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Alexsey,

I was wondering if you know what the equivalence would be between, for example, nudging back a bass DI track 3 ms to match up with a miked bass amp track, and moving the phase a certain number of degrees using your PHA-979 plug-in?

In other words is there some way to understand how phase relates to time.

As I was experimenting with the demo, my ears told me that in relation to a miked bass amp, setting the bass DI track out of phase by around 10 degrees seemed to accomplish the same thing as moving the DI track back around 3 ms.

Hopefully my question is clear..

Thanks,

Larry


For example, if you have a 64 Hz tone, its full period lasts 15 ms.  So, 180 degree shift translates to 7.5 ms shift in time.  90 degree shift is the same as 3.75 ms shift.  Phase shifting PHA-979 performs is pretty the same as splitting the signal to infinite number of bands and then time shifting each band for the amount depending on the band's frequency.

Of course, this won't help in all cases (especially in some worst cases), but generally this allows to achieve the time coherence between the tracks much faster.


Alexsey,

So do I understand you correctly that there really is no way to precisely correlate the relationship between phase shift and time for any piece of audio material that is not a single fixed frequency as per your example above?

And therefore am I correct in assuming that the best way, if not the only way, to line up tracks as described in my initial post is by ear and what sounds best?

Thanks again,

Larry


IMO it's always about 'what sounds best'.  Phase 'problems' can even be nice.  A too ticky or sharp snare can be tamed sometimes with shifting the time of it, thus creating a phase 'problem' with the overhead mic, aka cancellation.

Larry, yes, you are right with your conclusions.  There's no magic way to line up everything automatically, but having good tools you can do it much quicker.

Alexey,

Well...OK then..looks like I'm buying another great plugin from you...!

Thanks,

Larry


Thanks, hope PHA-979 proves to be useful for you.  In fact, as I can see, not so many people understand the purpose of this kind of phase shifting and its advantages.

By the way, if you understand the purpose of the phase invert switch available on mixers and mics, you may understand the purpose of PHA-979.  PHA-979 simply offers 178 intermediate positions to this 'phase invert' switch.


Alexsey,

Actually I was considering the purchase of a hardware unit that allows you to variably shift the phase of an audio source during recording or at mix down.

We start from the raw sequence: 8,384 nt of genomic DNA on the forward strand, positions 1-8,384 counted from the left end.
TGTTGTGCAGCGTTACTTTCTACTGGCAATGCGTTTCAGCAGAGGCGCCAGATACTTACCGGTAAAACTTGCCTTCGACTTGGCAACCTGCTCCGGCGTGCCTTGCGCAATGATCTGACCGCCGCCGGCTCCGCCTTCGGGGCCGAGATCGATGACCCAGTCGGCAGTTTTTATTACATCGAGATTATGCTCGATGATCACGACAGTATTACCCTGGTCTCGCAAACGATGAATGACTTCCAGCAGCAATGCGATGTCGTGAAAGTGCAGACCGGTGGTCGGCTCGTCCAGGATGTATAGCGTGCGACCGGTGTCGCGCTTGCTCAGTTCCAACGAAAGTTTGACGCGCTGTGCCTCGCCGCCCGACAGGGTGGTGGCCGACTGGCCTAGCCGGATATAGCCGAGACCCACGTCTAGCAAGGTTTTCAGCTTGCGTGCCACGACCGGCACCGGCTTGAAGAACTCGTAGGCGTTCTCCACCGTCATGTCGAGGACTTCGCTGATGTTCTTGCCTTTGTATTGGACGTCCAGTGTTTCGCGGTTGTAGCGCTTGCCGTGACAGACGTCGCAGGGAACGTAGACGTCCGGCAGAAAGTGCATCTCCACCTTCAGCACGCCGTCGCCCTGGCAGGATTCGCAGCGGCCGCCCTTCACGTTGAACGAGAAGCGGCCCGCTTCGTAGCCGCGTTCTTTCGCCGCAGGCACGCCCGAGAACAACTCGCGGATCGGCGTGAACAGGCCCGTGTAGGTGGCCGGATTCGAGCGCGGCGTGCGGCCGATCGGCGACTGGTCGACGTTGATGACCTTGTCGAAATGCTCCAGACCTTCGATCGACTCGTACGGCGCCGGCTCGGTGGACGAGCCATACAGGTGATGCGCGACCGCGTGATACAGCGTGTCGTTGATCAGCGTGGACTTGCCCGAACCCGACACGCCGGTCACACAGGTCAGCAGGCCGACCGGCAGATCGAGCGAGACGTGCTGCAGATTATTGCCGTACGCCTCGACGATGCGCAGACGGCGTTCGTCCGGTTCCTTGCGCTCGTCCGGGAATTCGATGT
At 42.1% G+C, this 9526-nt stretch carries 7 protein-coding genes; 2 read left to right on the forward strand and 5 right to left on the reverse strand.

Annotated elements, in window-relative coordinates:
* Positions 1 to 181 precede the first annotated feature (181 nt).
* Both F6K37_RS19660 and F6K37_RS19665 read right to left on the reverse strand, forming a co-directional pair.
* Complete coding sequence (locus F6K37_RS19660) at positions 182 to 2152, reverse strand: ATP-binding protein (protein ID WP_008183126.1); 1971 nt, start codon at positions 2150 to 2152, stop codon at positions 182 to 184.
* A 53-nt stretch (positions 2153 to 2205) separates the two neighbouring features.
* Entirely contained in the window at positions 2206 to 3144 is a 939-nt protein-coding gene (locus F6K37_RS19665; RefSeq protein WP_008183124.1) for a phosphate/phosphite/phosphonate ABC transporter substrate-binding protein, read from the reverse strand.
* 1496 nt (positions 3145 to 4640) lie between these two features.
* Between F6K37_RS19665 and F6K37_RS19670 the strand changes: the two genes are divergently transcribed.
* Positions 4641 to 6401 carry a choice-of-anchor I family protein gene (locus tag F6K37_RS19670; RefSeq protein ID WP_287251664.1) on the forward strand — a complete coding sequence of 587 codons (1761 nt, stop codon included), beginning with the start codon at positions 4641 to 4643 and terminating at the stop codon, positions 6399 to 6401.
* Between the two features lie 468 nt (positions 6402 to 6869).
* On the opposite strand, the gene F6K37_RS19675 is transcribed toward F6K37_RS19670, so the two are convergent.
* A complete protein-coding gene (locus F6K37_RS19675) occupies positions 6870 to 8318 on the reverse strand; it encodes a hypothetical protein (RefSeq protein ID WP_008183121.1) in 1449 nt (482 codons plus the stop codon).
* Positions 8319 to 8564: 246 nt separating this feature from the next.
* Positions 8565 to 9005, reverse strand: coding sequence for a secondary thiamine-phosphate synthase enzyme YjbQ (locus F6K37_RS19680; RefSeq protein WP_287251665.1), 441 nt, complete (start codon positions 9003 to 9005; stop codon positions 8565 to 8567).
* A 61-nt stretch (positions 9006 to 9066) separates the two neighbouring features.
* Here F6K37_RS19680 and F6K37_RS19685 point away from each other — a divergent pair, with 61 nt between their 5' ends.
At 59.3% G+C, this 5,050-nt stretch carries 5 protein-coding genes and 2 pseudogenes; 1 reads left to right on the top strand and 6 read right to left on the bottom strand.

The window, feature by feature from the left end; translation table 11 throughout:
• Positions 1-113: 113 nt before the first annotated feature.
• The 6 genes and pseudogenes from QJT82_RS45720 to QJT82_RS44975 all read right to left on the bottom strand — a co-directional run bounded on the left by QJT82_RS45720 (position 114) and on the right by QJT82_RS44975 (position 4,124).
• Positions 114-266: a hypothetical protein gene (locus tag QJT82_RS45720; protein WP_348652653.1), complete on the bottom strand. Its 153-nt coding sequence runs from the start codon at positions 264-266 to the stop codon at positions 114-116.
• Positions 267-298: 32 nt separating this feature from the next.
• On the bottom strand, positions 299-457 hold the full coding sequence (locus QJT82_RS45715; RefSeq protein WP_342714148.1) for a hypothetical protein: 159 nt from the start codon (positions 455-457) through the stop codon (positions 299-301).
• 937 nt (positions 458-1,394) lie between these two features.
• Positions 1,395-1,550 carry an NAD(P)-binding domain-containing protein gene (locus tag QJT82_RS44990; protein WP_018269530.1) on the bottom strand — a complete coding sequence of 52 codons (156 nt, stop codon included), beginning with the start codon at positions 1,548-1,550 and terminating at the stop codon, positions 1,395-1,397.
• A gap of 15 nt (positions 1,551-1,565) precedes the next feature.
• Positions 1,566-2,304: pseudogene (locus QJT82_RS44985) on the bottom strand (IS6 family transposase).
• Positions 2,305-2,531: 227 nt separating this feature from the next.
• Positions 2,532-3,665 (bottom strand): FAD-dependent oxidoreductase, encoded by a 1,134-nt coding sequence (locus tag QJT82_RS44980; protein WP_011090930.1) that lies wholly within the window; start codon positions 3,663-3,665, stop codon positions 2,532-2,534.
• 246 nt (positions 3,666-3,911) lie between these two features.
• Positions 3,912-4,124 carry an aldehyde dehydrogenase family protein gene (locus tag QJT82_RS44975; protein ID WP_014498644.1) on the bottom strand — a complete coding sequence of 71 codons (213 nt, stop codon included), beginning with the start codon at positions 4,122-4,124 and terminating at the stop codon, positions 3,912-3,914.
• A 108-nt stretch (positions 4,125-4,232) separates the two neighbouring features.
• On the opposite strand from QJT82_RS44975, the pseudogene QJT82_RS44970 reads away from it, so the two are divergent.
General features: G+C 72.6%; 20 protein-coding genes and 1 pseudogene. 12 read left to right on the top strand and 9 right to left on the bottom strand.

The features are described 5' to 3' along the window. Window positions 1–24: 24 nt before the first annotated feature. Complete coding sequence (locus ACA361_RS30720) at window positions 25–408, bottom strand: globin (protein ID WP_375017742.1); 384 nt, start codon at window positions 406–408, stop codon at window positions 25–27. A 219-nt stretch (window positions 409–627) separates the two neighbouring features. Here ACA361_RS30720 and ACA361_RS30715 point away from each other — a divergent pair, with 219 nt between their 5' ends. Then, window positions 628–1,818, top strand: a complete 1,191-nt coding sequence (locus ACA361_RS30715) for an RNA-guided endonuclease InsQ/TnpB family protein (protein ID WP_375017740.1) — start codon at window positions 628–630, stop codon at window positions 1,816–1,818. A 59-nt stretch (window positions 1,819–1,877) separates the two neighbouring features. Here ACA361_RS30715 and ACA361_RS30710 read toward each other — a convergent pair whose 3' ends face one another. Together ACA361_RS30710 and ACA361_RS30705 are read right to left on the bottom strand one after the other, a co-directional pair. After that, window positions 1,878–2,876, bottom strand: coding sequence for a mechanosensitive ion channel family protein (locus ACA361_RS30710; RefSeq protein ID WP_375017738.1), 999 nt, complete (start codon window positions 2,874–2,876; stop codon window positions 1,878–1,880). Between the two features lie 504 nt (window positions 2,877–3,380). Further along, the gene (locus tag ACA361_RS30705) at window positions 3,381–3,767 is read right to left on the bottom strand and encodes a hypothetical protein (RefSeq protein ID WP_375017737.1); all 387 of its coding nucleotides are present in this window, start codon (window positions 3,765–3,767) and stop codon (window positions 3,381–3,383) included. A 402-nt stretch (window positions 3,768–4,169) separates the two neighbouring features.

I then remembered that you had released this plugin recently and thought I would see if this would accomplish the same thing at a much lower cost.

Happily it does, though I can't really use it at the recording stage, it certainly takes care of the same problems at the mixing stage.

Thanks for making such great and useful software.

Larry


I'm sorry to bother you with this question, Aleksey...but taking into account your description above...then what exactly would be the difference between using your plugin, and shifting the position of a track forwards or backwards in the time line with respect to another fixed track?

I rutinely do this by hand after multitracking, zooming very close in the waveforms of the drums session, and trying to line up the attacks off the same drum hits in different tracks.

Obviously you can't always get a perfect result (you can perfectly match two tracks with reference to one particular drum of the kit, but then some of the other sounds would start to drift in phase), but...sometimes, moving the tracks in time you can get a more focused sound.

As far as I understand, when I move a track, all its frequency components move along with it, so I'm not introducing any change in the phase of its internal frequencies.

So then again...my question is...are there any differences between both procedures?

Or more to the point...why did you not simply created a plugin that would be loaded as a insert in every track, and allowed you to move the entire track forwards or backwards. (As Sampleslide does, only that it is DX and allows just to delay the track)

Please, my apologies if I'm not getting the point here...but I would really need to know what exactly makes the difference (if any)...here.

Thanks in advance.

Rere


Rere, yes, if you take words, these processes seem like equal.  But you should try yourself both methods.  In the end, it all depends on how PHA-979 works for you.

The most obvious example of how phase shifting differs from time shifting: for example, if you want to time-align bass you will need to shift the track pretty far (several milliseconds).  For the same amount you will shift the higher frequencies.  By using phase-shifting you may shift lower frequencies in time for the same amount (several milliseconds), while higher frequencies won't be shifted in time by any considerable amount.

Again, PHA-979 is *not* a delay unit.  You may check this out yourself.

This topic was created before release of the latest product version, and it may contain details irrelevant to this version.  Replying is disabled for this topic.

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